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Page:Popular Science Monthly Volume 44.djvu/619

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tain animals, whose dwelling participates in the nature of a hollow cavern, make additions to it which claim a place among the constructions with which we are now occupied.

The Anthiophora parietina is in this group: it is a small bee which lives in liberty in our climate. As its name indicates, it prefers to frequent the walls of old buildings, and finds a refuge in the interstices, hollowing out the mortar half disintegrated by time. The entrance to the dwelling is protected by a tube curved toward the bottom, and making an external prominence. (Fig. 7.) The owner comes and goes by this passage, and as it is curved towards the earth the interior is protected against a flow of rain, while at the same time the entry is rendered more difficult for Melectes and Anthrax. These insects, in fact, watch the departure of the Anthophora to endeavor to penetrate into their nests and lay their eggs there. The gallery of entry and exit has been built with grains of sand, the débris produced by the insect in working. These grains of sand glued together form, on drying, a very resistant wall.[1]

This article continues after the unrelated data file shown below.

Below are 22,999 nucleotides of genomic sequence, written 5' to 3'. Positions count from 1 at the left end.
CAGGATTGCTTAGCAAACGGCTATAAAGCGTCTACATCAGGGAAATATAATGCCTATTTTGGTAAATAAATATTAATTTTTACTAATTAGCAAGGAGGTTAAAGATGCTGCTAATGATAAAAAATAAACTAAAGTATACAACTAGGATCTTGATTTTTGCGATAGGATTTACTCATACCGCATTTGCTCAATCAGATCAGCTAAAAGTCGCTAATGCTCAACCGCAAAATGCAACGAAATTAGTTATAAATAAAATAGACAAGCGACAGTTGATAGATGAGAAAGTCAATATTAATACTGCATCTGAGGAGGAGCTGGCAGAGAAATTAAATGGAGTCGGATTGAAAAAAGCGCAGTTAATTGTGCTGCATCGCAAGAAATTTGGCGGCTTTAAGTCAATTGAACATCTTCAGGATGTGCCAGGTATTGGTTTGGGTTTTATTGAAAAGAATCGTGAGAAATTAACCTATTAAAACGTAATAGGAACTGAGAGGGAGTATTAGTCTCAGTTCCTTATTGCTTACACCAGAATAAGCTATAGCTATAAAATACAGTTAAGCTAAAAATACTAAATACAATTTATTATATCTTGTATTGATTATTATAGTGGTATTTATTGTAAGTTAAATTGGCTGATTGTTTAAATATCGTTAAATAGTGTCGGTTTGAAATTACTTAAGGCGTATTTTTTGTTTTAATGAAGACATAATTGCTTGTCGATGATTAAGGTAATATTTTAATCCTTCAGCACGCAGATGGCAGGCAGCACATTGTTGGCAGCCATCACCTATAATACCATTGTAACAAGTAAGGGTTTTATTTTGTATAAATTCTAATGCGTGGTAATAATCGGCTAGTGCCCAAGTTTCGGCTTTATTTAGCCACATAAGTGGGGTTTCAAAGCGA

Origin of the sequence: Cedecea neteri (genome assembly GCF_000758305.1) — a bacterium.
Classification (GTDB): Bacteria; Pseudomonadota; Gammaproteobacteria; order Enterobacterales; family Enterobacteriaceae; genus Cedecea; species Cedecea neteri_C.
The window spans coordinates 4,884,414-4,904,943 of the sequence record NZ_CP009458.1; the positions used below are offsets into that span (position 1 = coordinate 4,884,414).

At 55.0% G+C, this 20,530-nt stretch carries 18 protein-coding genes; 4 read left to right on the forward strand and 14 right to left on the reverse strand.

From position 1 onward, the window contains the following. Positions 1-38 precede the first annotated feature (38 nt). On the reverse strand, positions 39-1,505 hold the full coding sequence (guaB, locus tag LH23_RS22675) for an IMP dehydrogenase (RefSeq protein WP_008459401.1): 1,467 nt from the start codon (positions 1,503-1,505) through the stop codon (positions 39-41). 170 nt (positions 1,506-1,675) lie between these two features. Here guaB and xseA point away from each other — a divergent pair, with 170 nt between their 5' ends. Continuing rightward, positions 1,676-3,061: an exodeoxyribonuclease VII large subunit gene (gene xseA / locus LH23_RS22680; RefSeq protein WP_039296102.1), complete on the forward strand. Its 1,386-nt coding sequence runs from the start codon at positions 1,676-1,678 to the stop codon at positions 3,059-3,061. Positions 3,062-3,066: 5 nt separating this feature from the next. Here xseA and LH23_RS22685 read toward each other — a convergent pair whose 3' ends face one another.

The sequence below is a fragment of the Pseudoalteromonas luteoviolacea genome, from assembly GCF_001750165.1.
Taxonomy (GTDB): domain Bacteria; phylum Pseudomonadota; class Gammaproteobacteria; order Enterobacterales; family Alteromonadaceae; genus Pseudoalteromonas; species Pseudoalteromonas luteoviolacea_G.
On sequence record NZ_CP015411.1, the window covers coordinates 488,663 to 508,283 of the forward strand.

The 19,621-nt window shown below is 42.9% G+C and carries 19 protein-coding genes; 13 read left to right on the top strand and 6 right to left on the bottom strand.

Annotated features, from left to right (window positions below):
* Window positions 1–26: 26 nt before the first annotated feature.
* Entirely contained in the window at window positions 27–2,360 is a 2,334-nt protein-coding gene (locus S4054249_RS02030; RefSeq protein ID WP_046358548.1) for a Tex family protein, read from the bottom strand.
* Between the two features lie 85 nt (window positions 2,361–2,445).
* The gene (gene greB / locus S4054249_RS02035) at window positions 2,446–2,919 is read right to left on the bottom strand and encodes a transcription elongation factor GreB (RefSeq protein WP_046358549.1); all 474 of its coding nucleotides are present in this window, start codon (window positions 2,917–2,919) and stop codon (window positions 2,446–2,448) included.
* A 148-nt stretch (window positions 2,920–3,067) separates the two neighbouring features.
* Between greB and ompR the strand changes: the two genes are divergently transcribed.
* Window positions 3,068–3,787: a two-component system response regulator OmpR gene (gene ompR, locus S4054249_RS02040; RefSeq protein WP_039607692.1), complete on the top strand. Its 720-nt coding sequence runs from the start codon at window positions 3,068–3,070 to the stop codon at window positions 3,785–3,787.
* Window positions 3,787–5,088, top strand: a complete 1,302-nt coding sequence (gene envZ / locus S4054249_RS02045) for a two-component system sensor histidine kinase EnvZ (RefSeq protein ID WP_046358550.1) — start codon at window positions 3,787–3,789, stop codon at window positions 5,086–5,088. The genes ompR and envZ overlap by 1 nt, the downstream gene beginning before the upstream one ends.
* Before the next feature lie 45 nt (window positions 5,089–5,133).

The other animals of which I have to speak are genuine masons, who prepare their mortar by tempering moistened earth.

PSM V44 D619 Homes of mason bees.jpg
Fig. 7.—Homes of Mason Bees.

Every one has seen the swallow in spring working at its nest in the corner of a window. It usually establishes its dwelling in an angle, so that the three existing walls can be utilized, and to have an inclosed space there is need only to add the face. It usually gives to this the form of a quarter of a sphere, and begins it by

  1. Latreille, "Observations sur l'abeille parietine (Anthophora parietina)," Annales du Muséum d'Hist. Nat., t. iii, 1804, p. 257.